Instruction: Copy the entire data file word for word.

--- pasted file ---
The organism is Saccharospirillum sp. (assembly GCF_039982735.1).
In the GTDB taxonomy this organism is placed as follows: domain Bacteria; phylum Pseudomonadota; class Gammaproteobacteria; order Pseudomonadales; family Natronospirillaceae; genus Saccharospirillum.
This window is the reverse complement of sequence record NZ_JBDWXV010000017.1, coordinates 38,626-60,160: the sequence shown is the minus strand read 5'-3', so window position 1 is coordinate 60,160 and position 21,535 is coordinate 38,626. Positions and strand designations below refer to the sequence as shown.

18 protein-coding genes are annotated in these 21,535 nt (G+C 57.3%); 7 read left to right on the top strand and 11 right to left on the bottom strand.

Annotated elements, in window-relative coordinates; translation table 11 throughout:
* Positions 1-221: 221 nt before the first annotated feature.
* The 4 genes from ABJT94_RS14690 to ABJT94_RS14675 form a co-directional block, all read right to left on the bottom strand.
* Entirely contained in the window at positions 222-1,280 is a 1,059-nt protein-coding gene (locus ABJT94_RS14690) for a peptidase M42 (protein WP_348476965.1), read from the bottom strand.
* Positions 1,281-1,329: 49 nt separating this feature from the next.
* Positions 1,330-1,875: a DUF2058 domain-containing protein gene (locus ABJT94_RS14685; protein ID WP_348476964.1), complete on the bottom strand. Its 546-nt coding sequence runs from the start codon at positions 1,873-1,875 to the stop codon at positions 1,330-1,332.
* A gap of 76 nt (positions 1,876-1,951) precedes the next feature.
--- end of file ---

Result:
The organism is Saccharospirillum sp. (assembly GCF_039982735.1).
In the GTDB taxonomy this organism is placed as follows: domain Bacteria; phylum Pseudomonadota; class Gammaproteobacteria; order Pseudomonadales; family Natronospirillaceae; genus Saccharospirillum.
This window is the reverse complement of sequence record NZ_JBDWXV010000017.1, coordinates 38,626-60,160: the sequence shown is the minus strand read 5'-3', so window position 1 is coordinate 60,160 and position 21,535 is coordinate 38,626. Positions and strand designations below refer to the sequence as shown.

18 protein-coding genes are annotated in these 21,535 nt (G+C 57.3%); 7 read left to right on the top strand and 11 right to left on the bottom strand.

Annotated elements, in window-relative coordinates; translation table 11 throughout:
* Positions 1-221: 221 nt before the first annotated feature.
* The 4 genes from ABJT94_RS14690 to ABJT94_RS14675 form a co-directional block, all read right to left on the bottom strand.
* Entirely contained in the window at positions 222-1,280 is a 1,059-nt protein-coding gene (locus ABJT94_RS14690) for a peptidase M42 (protein WP_348476965.1), read from the bottom strand.
* Positions 1,281-1,329: 49 nt separating this feature from the next.
* Positions 1,330-1,875: a DUF2058 domain-containing protein gene (locus ABJT94_RS14685; protein ID WP_348476964.1), complete on the bottom strand. Its 546-nt coding sequence runs from the start codon at positions 1,873-1,875 to the stop codon at positions 1,330-1,332.
* A gap of 76 nt (positions 1,876-1,951) precedes the next feature.